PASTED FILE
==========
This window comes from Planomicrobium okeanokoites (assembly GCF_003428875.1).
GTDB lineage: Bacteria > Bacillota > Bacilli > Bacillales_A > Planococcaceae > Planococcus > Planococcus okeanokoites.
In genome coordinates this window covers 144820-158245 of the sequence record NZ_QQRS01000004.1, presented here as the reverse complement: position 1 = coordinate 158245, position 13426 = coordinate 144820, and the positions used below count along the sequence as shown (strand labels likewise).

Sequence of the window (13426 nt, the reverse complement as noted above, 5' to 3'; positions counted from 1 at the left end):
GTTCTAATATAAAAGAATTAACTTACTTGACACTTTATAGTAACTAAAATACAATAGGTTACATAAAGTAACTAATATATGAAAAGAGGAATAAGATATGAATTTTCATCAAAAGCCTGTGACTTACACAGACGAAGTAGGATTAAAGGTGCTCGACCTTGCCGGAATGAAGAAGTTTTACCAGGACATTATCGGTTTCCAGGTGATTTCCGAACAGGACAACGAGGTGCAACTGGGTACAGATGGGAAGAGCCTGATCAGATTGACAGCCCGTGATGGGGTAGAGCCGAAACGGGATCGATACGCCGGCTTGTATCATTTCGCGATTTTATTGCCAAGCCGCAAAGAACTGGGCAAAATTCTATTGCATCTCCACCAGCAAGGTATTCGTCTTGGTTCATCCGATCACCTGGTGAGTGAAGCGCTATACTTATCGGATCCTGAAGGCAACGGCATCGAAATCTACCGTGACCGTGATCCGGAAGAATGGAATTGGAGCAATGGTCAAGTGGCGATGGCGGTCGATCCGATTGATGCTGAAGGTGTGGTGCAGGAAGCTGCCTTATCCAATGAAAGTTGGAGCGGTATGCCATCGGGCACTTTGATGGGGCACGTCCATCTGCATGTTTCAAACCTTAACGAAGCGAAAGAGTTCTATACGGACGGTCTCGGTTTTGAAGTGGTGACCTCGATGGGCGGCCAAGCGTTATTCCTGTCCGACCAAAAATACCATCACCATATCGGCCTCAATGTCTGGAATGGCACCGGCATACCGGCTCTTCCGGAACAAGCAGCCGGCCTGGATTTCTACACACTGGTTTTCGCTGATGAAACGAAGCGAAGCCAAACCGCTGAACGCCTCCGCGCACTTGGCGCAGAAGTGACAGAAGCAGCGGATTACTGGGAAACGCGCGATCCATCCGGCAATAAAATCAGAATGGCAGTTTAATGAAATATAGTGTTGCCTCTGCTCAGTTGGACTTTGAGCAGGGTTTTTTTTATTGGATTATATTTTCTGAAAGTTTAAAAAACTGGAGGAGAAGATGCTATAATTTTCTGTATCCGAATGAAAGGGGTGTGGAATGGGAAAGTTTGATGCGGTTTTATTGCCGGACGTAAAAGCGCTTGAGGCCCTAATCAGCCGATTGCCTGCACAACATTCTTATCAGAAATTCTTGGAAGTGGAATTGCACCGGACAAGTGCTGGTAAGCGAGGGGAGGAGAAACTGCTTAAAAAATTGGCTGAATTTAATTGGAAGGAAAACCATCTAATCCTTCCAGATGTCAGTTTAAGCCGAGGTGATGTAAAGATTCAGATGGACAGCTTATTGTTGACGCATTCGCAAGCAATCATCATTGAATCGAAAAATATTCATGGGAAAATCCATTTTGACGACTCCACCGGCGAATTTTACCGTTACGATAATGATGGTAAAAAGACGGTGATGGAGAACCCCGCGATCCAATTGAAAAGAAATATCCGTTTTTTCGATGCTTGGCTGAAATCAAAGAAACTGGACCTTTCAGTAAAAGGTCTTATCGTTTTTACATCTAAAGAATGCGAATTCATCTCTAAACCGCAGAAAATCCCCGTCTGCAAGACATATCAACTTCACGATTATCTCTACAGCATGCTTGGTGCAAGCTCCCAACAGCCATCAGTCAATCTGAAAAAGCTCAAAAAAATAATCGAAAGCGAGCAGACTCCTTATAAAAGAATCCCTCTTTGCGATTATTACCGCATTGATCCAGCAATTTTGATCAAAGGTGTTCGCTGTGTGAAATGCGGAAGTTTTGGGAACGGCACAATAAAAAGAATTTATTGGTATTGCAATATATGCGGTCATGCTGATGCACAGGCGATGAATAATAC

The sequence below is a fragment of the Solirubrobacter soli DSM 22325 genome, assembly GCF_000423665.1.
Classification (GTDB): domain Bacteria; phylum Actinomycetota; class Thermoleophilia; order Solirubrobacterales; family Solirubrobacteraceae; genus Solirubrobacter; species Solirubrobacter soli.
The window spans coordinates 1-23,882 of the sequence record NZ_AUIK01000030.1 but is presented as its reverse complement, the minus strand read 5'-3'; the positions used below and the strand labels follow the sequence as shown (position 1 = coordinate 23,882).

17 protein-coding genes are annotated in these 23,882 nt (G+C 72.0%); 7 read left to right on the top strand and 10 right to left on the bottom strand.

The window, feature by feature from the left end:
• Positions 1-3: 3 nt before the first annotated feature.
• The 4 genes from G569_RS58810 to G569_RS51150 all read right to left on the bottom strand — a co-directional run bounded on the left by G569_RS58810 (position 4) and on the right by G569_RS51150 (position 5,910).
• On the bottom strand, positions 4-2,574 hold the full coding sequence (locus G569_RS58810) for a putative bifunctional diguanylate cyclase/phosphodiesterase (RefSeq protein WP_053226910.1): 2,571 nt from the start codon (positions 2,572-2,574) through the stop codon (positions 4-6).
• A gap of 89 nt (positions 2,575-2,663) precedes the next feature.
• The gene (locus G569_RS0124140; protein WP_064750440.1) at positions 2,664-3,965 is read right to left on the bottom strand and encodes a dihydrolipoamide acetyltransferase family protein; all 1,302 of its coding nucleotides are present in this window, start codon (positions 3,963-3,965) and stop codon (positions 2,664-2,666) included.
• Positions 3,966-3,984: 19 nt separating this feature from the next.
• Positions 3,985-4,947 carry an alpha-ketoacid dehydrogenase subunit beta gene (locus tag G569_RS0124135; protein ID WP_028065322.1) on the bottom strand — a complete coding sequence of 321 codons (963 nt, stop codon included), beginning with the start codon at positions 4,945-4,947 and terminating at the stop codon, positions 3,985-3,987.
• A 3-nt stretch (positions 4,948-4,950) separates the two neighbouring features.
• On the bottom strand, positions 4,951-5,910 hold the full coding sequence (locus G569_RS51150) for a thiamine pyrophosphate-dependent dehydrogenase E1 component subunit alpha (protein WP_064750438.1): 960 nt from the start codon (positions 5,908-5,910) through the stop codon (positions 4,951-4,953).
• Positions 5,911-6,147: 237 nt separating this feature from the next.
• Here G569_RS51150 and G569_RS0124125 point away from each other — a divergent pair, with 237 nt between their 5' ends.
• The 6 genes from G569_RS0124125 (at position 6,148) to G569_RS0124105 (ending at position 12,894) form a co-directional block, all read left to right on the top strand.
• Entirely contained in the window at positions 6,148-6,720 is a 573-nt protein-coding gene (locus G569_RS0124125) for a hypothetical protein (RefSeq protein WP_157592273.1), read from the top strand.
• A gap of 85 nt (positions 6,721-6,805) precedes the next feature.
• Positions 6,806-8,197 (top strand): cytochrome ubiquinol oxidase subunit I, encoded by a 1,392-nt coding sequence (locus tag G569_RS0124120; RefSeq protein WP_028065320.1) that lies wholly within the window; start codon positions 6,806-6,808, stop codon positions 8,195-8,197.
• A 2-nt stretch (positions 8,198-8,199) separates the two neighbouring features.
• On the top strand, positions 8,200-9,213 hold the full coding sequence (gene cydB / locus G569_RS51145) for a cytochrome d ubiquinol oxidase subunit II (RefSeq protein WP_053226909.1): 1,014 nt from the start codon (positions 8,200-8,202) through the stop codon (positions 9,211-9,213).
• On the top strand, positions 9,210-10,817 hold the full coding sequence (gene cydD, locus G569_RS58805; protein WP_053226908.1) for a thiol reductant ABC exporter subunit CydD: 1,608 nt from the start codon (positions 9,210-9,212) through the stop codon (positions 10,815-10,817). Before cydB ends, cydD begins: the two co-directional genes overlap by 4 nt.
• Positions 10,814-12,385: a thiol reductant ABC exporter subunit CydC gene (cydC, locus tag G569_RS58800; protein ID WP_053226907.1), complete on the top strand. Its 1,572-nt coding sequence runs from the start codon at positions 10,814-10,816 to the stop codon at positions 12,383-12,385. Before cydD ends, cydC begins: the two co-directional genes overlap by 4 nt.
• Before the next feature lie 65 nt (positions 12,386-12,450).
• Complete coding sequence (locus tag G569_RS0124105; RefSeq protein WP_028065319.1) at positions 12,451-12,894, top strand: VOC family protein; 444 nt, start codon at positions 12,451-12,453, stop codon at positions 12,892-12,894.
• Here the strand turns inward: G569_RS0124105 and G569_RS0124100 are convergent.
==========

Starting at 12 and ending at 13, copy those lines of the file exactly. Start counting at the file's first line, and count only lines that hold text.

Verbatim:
• The 4 genes from G569_RS58810 to G569_RS51150 all read right to left on the bottom strand — a co-directional run bounded on the left by G569_RS58810 (position 4) and on the right by G569_RS51150 (position 5,910).
• On the bottom strand, positions 4-2,574 hold the full coding sequence (locus G569_RS58810) for a putative bifunctional diguanylate cyclase/phosphodiesterase (RefSeq protein WP_053226910.1): 2,571 nt from the start codon (positions 2,572-2,574) through the stop codon (positions 4-6).